Building a republic of prosecutors

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Building a republic of prosecutors

Out of 14 commissioners of the Financial Supervisory Service (FSS) since its founding in 1999, 13 were bureaucrats or experts in the financial field. Overseeing the financial watchdog requires high-level expertise. An exception was a former lawmaker with a civilian activist background under the Moon Jae-in administration. He was short-lived.

A former prosecutor with expertise in financial crimes has been named as the new governor of the FSS. Lee Bok-hyun served as a senior prosecutor at the Seoul Northern District Prosecutors’ Office. After majoring in economics at Seoul National University, Lee passed the bar exam and certified public accountant exam. He had been involved in investigations of bribery at Hyundai Motor, the cheap sale of Korea Exchange Bank to Lone Star and the power abuse of former president Park Geun-hye. He approached companies and financial institutions in the context of financial crime.

With Lee’s appointment, the stalled investigations on Lime and Optimus Asset Managements could pick up. But the FSS’s role goes beyond crime. The Financial Services Commission (FSC) gave high scores to the candidate for his ability to carry out investigations to ensure economic justice. But the financial community could feel intimidated by the new commissioner.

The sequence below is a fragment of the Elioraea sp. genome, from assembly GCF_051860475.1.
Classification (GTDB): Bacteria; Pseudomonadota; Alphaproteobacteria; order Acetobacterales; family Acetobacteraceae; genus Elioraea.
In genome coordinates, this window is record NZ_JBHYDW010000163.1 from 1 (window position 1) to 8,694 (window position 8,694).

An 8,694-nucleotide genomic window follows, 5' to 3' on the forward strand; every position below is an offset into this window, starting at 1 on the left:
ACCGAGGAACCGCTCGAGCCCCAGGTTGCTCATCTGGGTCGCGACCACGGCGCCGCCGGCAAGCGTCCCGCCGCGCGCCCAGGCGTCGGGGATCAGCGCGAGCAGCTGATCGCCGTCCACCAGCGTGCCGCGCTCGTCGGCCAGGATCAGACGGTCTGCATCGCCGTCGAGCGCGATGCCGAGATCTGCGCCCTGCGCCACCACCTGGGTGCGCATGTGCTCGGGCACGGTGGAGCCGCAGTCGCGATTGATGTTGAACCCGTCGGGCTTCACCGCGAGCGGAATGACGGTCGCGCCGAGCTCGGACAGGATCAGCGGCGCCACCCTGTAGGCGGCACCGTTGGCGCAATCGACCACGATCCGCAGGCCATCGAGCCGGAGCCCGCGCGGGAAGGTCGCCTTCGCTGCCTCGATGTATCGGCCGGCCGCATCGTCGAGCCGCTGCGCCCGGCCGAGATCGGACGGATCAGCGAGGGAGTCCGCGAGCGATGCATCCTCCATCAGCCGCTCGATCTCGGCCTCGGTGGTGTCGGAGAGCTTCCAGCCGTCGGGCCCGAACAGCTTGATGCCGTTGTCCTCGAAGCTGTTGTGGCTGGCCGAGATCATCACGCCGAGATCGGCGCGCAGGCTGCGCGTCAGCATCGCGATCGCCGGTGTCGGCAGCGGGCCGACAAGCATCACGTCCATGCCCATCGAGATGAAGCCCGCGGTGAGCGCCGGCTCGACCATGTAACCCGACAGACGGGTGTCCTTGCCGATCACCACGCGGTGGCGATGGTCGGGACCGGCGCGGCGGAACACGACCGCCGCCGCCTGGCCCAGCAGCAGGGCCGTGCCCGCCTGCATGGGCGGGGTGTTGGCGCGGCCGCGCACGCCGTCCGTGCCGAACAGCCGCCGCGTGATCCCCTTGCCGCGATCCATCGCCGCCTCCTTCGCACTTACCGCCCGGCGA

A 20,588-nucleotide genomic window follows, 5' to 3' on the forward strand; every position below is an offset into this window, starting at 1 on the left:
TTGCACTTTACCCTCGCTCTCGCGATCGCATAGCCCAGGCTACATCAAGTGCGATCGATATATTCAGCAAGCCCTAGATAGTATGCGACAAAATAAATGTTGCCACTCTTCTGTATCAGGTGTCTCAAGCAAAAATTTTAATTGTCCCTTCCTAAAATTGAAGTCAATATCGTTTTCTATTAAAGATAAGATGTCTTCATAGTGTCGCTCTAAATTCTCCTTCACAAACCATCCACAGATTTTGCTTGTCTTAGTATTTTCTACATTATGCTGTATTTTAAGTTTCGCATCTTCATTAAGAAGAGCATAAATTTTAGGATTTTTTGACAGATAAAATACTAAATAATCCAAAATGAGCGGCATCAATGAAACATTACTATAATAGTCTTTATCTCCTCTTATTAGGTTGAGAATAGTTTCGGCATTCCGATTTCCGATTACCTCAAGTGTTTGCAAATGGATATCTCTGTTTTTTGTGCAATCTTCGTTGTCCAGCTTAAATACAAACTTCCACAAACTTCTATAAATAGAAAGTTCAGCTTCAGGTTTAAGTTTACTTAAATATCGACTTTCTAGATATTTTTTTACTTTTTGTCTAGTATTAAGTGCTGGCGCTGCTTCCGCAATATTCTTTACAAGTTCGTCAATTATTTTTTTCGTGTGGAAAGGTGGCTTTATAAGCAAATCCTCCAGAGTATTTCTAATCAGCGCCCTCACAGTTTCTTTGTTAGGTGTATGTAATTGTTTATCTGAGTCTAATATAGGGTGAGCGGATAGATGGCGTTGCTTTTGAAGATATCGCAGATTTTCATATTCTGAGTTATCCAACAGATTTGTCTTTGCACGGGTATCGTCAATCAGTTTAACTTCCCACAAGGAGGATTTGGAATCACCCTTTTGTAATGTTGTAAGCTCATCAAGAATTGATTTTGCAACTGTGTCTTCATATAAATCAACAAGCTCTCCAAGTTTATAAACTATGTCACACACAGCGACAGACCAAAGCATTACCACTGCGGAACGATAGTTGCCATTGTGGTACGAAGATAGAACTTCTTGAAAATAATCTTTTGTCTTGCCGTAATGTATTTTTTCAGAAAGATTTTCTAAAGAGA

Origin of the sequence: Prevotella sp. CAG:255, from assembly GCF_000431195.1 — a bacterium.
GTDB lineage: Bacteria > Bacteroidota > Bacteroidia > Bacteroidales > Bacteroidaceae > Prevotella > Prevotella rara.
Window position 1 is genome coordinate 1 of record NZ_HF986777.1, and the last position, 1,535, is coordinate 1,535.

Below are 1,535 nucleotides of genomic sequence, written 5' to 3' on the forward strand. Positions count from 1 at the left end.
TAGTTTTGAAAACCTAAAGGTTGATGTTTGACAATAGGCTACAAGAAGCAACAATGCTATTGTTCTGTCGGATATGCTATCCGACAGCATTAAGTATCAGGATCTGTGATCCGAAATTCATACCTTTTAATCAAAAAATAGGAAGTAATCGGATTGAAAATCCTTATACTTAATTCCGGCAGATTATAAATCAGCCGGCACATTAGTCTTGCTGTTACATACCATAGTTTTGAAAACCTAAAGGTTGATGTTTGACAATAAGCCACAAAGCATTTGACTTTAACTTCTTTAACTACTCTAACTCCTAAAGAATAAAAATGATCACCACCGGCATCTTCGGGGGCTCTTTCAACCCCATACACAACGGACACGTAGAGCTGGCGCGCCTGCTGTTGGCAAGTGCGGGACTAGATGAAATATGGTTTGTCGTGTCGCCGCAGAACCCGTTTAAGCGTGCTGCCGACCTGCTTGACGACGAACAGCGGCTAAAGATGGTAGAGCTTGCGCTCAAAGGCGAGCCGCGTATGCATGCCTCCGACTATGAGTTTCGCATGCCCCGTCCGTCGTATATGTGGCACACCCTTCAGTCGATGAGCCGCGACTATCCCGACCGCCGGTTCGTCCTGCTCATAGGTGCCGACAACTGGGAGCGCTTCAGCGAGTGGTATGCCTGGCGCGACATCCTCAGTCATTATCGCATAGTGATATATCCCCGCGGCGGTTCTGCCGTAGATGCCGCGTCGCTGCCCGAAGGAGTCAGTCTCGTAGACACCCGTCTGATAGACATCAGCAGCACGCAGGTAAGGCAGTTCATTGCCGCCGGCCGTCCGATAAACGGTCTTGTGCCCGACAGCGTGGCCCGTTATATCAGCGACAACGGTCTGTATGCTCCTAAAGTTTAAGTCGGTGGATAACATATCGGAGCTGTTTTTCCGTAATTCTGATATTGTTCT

President Yoon Suk-yeol’s favoritism toward prosecutors went too far. He has seated former prosecutors in key posts in charge of personnel affairs and intelligence. His loyalists from top law enforcement have come to dominate ministerial and vice-ministerial posts at the justice ministry as well as at the assistant ministerial-level at the National Intelligence Service, secretary to the prime minister and head of the ministry of government legislation, to name a few. Kang Soo-jin, a professor at Korea University Law School floated as candidate for the head of the Fair Trade Commission, also comes from the prosecution.

The Democratic Party (DP) accused Yoon of envisioning a “republic of prosecutors.” Even the People Power Party (PPP) believes it’s excessive.

Yoon ran for president as soon as he retired as prosecutor general after 26 years in the prosecution. His resource pool could be restricted to prosecutors. But if he seats a former prosecutor at the top of the financial watchdog, he goes overboard. The move goes against the principle of checks and balances. Given the strict work culture of the prosecution, the new administration could fall into a collective mindset.

President Yoon said the principle of appointment is to recruit the right person to the right post. The presidential office ensures it pays heed to critical voices and endeavors to recruit competent figures. Given its past choices, however, it raises questions over what endeavors it has really been making.
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